Seven shapes or four notes? If you have an opinion, then you’ll want to know ‘The Musical Million’ 1879-97 is now online

Giving special thanks to Eastern Mennonite University special collections librarian Simone Horst for her digitalization help, the Library of Virginia’s Virginia Chronicle website has launched a fully searchable run of the music journal, The Musical Million: A Journal of Music, Poetry, and Chaste Home Literature

EMU’s collection of The Musical Million is just one of many treasures of musical history to be found in the Menno Simons Historical Library.

The Musical Million spread the Gospel of congregational shape-note singing far and wide and laid the groundwork for the proliferation of singing schools across the South. It was published by the Ruebush-Kieffer Company.  Aldine S. Kieffer was the grandson of the Mennonite musician Joseph Funk. He and his partner Ephraim Ruebush took over Funk’s publishing company after his death.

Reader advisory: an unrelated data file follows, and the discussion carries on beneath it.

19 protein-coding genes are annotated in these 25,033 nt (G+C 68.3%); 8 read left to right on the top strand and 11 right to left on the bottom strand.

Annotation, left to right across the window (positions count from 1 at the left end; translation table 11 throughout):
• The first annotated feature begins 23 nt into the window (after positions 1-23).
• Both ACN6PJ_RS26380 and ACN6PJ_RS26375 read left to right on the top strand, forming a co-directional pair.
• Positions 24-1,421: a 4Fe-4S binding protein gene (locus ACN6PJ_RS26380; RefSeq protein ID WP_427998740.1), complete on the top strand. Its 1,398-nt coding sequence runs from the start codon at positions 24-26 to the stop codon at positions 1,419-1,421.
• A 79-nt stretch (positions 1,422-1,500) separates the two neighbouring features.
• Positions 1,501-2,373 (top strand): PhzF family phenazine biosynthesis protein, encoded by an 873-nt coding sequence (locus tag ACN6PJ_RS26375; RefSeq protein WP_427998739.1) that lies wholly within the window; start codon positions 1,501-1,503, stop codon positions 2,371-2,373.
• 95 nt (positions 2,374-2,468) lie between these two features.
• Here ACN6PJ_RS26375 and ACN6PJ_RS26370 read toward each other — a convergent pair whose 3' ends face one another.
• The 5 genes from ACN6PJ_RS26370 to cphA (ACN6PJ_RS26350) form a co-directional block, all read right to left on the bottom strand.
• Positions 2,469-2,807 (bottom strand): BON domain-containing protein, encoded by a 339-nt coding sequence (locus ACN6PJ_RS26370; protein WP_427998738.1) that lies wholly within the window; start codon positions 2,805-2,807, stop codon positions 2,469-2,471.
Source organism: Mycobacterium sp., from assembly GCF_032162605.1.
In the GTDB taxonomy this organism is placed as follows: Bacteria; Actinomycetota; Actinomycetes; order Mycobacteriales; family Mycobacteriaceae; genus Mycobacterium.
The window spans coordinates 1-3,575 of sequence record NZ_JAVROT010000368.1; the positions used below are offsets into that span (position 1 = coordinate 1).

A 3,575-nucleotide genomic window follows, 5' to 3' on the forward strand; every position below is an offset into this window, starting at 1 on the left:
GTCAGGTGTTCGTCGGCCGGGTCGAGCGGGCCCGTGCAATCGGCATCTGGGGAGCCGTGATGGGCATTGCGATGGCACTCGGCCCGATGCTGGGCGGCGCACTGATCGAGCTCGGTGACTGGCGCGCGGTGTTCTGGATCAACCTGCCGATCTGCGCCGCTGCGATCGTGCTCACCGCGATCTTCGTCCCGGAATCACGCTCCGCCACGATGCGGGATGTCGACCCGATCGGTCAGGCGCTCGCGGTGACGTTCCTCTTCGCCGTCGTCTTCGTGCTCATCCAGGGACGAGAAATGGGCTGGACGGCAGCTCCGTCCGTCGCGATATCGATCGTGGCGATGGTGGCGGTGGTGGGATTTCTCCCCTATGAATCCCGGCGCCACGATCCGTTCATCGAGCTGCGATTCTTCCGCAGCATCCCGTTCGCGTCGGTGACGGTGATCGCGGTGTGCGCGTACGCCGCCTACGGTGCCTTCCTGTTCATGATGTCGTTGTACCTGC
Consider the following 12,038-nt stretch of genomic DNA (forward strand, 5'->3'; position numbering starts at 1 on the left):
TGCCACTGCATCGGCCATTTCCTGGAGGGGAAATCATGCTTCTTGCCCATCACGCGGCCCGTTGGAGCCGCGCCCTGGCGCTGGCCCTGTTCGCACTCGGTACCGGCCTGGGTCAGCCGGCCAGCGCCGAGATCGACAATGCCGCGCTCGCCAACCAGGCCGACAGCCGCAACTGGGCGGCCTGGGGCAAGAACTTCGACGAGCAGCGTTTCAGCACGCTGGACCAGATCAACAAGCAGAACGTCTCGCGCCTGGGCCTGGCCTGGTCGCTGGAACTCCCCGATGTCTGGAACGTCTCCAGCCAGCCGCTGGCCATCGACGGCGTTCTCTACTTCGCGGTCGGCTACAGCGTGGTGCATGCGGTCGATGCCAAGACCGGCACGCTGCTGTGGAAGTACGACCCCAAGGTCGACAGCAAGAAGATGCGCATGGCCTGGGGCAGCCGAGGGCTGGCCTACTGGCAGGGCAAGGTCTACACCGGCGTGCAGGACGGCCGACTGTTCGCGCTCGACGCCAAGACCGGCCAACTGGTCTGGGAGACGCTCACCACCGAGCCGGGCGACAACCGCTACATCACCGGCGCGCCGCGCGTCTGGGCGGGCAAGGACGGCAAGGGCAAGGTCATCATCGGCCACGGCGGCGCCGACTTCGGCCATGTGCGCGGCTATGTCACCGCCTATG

A recent Library of Virginia blog post shares some of the history related to Funk’s Harmonia Sacra, still in use by Mennonites today.

Funk also adapted and popularized the seven-shape note system of Jessie Aiken, which stood in contrast with the older four-note system favored by adherents to the hymnal ‘The Sacred Harp.’ Fierce wars of words broke out in the late nineteenth century between advocates of each system, and Aldine S. Kieffer was a key soldier in the fight. By the late nineteenth and most of the twentieth century, seven-shape books were the standard in most of the South.

The Ruebush-Kieffer Company moved from Singers Glen to Dayton, Virginia in 1878. Sales of The Musical Million supported other proselytizing materials, including songbooks, and the company’s Virginia Normal Music School, founded in 1874 in New Market, Virginia, for the instruction of teachers.

The Menno Simons Historical Library has cultivated an extensive collection of both Joseph Funk and Ruebush-Kieffer materials due to their connection and contribution to both Mennonite and Shenandoah Valley history. In addition to a nearly complete collection of songbooks published by both Funk and Ruebush-Kieffer, the collection includes Aldine Kieffer’s pump organ, Joseph Funk’s writing chair, and original printing plates used to print the 16th edition of the Harmonia Sacra.